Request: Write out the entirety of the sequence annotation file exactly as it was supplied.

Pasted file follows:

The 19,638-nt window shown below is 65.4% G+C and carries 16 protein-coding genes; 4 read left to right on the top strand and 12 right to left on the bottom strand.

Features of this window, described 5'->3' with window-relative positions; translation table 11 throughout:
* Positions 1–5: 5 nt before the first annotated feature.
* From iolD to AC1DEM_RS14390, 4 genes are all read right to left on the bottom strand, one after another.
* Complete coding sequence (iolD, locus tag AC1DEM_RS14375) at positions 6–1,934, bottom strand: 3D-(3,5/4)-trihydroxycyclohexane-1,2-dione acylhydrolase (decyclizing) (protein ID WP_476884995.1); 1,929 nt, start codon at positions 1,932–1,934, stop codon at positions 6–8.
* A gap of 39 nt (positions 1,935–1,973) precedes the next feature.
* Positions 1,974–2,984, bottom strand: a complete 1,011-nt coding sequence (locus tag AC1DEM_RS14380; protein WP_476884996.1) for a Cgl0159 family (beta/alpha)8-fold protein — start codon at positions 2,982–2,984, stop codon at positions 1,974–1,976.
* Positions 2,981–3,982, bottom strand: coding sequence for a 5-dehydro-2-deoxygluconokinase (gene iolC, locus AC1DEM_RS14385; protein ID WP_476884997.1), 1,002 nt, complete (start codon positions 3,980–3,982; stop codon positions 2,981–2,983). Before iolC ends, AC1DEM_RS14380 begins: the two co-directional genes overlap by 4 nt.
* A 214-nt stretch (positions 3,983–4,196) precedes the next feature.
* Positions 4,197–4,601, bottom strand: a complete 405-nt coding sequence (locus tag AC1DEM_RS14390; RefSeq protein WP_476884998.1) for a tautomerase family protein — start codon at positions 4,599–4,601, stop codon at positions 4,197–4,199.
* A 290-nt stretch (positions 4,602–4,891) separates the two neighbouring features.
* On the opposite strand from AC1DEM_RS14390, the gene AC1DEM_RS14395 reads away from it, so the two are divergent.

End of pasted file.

The 19,638-nt window shown below is 65.4% G+C and carries 16 protein-coding genes; 4 read left to right on the top strand and 12 right to left on the bottom strand.

Features of this window, described 5'->3' with window-relative positions; translation table 11 throughout:
* Positions 1–5: 5 nt before the first annotated feature.
* From iolD to AC1DEM_RS14390, 4 genes are all read right to left on the bottom strand, one after another.
* Complete coding sequence (iolD, locus tag AC1DEM_RS14375) at positions 6–1,934, bottom strand: 3D-(3,5/4)-trihydroxycyclohexane-1,2-dione acylhydrolase (decyclizing) (protein ID WP_476884995.1); 1,929 nt, start codon at positions 1,932–1,934, stop codon at positions 6–8.
* A gap of 39 nt (positions 1,935–1,973) precedes the next feature.
* Positions 1,974–2,984, bottom strand: a complete 1,011-nt coding sequence (locus tag AC1DEM_RS14380; protein WP_476884996.1) for a Cgl0159 family (beta/alpha)8-fold protein — start codon at positions 2,982–2,984, stop codon at positions 1,974–1,976.
* Positions 2,981–3,982, bottom strand: coding sequence for a 5-dehydro-2-deoxygluconokinase (gene iolC, locus AC1DEM_RS14385; protein ID WP_476884997.1), 1,002 nt, complete (start codon positions 3,980–3,982; stop codon positions 2,981–2,983). Before iolC ends, AC1DEM_RS14380 begins: the two co-directional genes overlap by 4 nt.
* A 214-nt stretch (positions 3,983–4,196) precedes the next feature.
* Positions 4,197–4,601, bottom strand: a complete 405-nt coding sequence (locus tag AC1DEM_RS14390; RefSeq protein WP_476884998.1) for a tautomerase family protein — start codon at positions 4,599–4,601, stop codon at positions 4,197–4,199.
* A 290-nt stretch (positions 4,602–4,891) separates the two neighbouring features.
* On the opposite strand from AC1DEM_RS14390, the gene AC1DEM_RS14395 reads away from it, so the two are divergent.